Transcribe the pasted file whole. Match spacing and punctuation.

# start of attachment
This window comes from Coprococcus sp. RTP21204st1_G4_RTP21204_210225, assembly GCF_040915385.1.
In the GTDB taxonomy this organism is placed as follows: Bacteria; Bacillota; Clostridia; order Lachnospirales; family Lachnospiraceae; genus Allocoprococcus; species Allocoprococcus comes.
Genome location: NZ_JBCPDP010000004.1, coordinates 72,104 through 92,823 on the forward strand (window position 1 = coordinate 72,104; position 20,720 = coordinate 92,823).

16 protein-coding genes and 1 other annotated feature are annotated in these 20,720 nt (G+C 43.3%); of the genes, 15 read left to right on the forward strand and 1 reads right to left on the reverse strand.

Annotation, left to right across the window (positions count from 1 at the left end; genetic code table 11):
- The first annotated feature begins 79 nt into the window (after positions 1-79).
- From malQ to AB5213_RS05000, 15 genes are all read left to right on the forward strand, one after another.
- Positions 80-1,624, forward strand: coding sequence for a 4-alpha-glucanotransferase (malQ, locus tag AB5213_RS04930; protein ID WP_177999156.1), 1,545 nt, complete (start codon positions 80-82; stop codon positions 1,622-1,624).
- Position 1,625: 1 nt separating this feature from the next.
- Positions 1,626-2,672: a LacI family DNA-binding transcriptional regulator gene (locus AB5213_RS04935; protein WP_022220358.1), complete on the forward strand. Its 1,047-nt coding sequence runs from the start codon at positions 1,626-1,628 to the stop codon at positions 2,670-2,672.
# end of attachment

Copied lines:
This window comes from Coprococcus sp. RTP21204st1_G4_RTP21204_210225, assembly GCF_040915385.1.
In the GTDB taxonomy this organism is placed as follows: Bacteria; Bacillota; Clostridia; order Lachnospirales; family Lachnospiraceae; genus Allocoprococcus; species Allocoprococcus comes.
Genome location: NZ_JBCPDP010000004.1, coordinates 72,104 through 92,823 on the forward strand (window position 1 = coordinate 72,104; position 20,720 = coordinate 92,823).

16 protein-coding genes and 1 other annotated feature are annotated in these 20,720 nt (G+C 43.3%); of the genes, 15 read left to right on the forward strand and 1 reads right to left on the reverse strand.

Annotation, left to right across the window (positions count from 1 at the left end; genetic code table 11):
- The first annotated feature begins 79 nt into the window (after positions 1-79).
- From malQ to AB5213_RS05000, 15 genes are all read left to right on the forward strand, one after another.
- Positions 80-1,624, forward strand: coding sequence for a 4-alpha-glucanotransferase (malQ, locus tag AB5213_RS04930; protein ID WP_177999156.1), 1,545 nt, complete (start codon positions 80-82; stop codon positions 1,622-1,624).
- Position 1,625: 1 nt separating this feature from the next.
- Positions 1,626-2,672: a LacI family DNA-binding transcriptional regulator gene (locus AB5213_RS04935; protein WP_022220358.1), complete on the forward strand. Its 1,047-nt coding sequence runs from the start codon at positions 1,626-1,628 to the stop codon at positions 2,670-2,672.